The Fed delivers some holiday cheer to the markets

By: Edward Jones
DEWITT, Mich. - Dec. 19, 2023 - PRLog -- Key takeaways:
  • Even after six straight weeks of gains, markets remained in holiday mode last week, with stocks marking their seventh week of positive returns. The S&P 500 is now up nearly 23% for the year, with much of these returns still attributed to a handful of mega-cap technology stocks.1
  • However, perhaps what differentiated the rally over the past month is that some broadening of market leadership (finally) has started to emerge. In fact, while the S&P 500 was up about 5% over the last month, interest-rate-sensitive parts of the market performed better. Small-cap stocks rose over 11%, the S&P 500 real estate sector was up over 12%, and the high-quality dividend stocks were up over 6%.

The Fed plays Santa Claus for the markets

Last week's December FOMC meeting proved to be a pivotal one for markets. We highlight three key takeaways from this last Fed meeting of 2023 that the markets cheered:
  1. The "dot plot" pointed to three rate cuts in 2024: While there was uncertainty ahead of the meeting around what the Fed's new set of economic projections would reveal, particularly around the path of interest rates, the Fed did not disappoint the markets. Not only did the new "dot plot" indicate that the Fed would likely not raise rates again, but it also pointed to three potential rate cuts next year, more than the two cuts that the September estimates had indicated. The estimates also indicate seven cuts over the next two years, bringing the fed funds rate to 2.9% by 2026, well below the current 5.25% - 5.5%.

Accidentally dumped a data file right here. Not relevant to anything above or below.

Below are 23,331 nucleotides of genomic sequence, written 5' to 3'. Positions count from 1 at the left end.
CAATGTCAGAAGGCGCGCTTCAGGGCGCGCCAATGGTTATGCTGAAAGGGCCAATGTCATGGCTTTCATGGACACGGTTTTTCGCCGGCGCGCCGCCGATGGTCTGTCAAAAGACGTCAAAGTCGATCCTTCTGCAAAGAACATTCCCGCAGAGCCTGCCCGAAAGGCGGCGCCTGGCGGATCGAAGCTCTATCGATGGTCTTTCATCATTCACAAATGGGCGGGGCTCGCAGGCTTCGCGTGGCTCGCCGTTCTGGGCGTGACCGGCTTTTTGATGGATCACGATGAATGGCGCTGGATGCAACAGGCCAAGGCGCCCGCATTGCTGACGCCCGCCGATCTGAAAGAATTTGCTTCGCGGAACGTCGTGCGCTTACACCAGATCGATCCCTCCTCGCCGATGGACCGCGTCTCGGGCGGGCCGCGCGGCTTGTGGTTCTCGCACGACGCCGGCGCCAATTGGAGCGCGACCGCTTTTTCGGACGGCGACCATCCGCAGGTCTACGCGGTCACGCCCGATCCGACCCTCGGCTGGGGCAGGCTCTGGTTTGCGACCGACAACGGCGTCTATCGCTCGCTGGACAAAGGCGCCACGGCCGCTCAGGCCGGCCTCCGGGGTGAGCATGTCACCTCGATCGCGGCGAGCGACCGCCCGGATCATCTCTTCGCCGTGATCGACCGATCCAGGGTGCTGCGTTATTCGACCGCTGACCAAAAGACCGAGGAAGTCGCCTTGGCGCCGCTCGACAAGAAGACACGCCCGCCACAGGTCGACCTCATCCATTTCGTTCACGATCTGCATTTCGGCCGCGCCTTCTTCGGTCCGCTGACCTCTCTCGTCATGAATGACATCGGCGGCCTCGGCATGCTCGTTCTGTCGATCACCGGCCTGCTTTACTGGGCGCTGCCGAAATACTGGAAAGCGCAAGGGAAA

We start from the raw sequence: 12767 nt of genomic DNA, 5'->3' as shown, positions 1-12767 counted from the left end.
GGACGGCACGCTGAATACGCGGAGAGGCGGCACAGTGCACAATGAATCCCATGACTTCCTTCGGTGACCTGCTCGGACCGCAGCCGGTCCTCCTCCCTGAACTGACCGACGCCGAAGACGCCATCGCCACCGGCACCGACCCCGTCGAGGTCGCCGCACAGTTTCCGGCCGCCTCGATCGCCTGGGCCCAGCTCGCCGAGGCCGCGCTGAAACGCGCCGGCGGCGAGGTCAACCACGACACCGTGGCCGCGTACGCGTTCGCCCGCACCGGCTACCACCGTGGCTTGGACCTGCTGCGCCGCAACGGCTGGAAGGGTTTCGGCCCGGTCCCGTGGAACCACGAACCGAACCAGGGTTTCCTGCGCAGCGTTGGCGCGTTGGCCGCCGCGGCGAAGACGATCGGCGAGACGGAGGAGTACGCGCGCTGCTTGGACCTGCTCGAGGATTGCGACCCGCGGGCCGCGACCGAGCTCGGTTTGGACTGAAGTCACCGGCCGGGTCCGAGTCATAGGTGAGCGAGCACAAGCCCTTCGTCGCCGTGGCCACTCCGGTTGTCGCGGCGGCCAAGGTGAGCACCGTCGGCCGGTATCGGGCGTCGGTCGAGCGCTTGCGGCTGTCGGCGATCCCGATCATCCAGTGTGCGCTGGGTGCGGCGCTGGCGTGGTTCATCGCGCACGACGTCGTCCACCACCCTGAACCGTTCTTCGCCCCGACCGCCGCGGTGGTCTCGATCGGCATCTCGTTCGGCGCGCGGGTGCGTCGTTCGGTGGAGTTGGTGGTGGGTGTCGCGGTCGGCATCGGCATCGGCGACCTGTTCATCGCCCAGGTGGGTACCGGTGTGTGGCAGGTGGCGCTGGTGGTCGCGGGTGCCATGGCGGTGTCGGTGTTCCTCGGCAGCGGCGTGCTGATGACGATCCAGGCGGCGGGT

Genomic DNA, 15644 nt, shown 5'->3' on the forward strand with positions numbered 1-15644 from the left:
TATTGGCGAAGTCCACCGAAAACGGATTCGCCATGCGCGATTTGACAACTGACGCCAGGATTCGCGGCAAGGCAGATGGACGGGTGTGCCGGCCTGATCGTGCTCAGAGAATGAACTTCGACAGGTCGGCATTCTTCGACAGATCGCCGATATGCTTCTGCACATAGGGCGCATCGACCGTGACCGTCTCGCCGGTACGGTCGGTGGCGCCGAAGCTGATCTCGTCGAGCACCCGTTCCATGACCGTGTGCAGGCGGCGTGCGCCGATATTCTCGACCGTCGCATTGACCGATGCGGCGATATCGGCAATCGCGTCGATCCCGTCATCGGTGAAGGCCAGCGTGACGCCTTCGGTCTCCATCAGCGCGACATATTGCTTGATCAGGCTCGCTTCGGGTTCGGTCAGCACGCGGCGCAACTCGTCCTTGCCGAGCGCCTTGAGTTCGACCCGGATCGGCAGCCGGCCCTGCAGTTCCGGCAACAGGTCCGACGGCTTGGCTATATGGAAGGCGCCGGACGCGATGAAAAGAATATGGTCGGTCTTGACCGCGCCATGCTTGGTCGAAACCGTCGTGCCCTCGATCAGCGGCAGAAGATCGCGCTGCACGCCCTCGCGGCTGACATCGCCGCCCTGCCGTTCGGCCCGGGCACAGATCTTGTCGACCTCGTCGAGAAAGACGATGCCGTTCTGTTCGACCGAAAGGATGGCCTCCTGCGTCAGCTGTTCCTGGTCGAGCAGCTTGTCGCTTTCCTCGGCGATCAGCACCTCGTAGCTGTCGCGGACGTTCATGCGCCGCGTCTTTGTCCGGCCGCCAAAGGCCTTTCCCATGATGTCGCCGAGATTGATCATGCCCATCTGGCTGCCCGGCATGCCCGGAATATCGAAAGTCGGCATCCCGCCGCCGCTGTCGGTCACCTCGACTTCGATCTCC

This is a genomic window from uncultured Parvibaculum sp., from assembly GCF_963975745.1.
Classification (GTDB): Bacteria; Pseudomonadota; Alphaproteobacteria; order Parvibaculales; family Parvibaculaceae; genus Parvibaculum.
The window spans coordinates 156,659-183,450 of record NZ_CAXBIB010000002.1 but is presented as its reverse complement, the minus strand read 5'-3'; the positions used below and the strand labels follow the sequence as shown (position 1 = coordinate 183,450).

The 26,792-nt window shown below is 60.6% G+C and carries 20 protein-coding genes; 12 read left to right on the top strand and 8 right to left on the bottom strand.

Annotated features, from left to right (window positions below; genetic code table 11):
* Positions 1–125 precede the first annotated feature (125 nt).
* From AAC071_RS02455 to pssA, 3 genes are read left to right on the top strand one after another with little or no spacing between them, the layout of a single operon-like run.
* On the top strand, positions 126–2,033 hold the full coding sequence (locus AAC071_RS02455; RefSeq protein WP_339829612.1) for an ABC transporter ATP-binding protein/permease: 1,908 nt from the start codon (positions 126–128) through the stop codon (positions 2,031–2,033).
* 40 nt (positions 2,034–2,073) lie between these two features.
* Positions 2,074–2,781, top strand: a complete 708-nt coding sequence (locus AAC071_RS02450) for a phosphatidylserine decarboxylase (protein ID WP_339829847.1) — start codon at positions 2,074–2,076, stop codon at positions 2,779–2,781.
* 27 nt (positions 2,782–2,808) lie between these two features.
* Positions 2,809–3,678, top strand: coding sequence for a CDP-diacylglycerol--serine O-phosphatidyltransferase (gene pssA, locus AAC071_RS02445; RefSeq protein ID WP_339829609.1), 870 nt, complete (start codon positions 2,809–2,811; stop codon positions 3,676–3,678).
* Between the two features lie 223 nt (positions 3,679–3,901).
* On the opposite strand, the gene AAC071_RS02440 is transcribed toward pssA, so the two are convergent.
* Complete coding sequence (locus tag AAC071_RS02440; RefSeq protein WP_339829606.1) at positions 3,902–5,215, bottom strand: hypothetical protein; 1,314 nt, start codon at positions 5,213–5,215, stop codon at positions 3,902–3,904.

2. The Fed endorses a form of a soft landing in the economy with a steady unemployment rate. Despite forecasting lower economic growth and inflation next year, the Fed left its forecast for the unemployment rate unchanged at 4.1%, and it expects it to remain steady at this rate through 2026. This is also just modestly higher than its expectation of a 3.8% unemployment rate in 2023. The Fed sees cooler economic growth and moderating inflation without a meaningful decline in joblessness – this is a soft landing for the economy, as recessions are typically accompanied by a sharper rise in unemployment.
  3. Fed Chair Jerome Powell reaffirmed the notion that inflation doesn't have to reach 2.0% for the Fed to start cutting rates. During the press conference, Chair Powell noted that "you'd want to be reducing restriction on the economy well before 2% so you don't overshoot… it takes a while for policy to get into the economy, affect economic activity, and affect inflation."
Sources: 1. FactSet.

Edward Jones - Mae Luchetti
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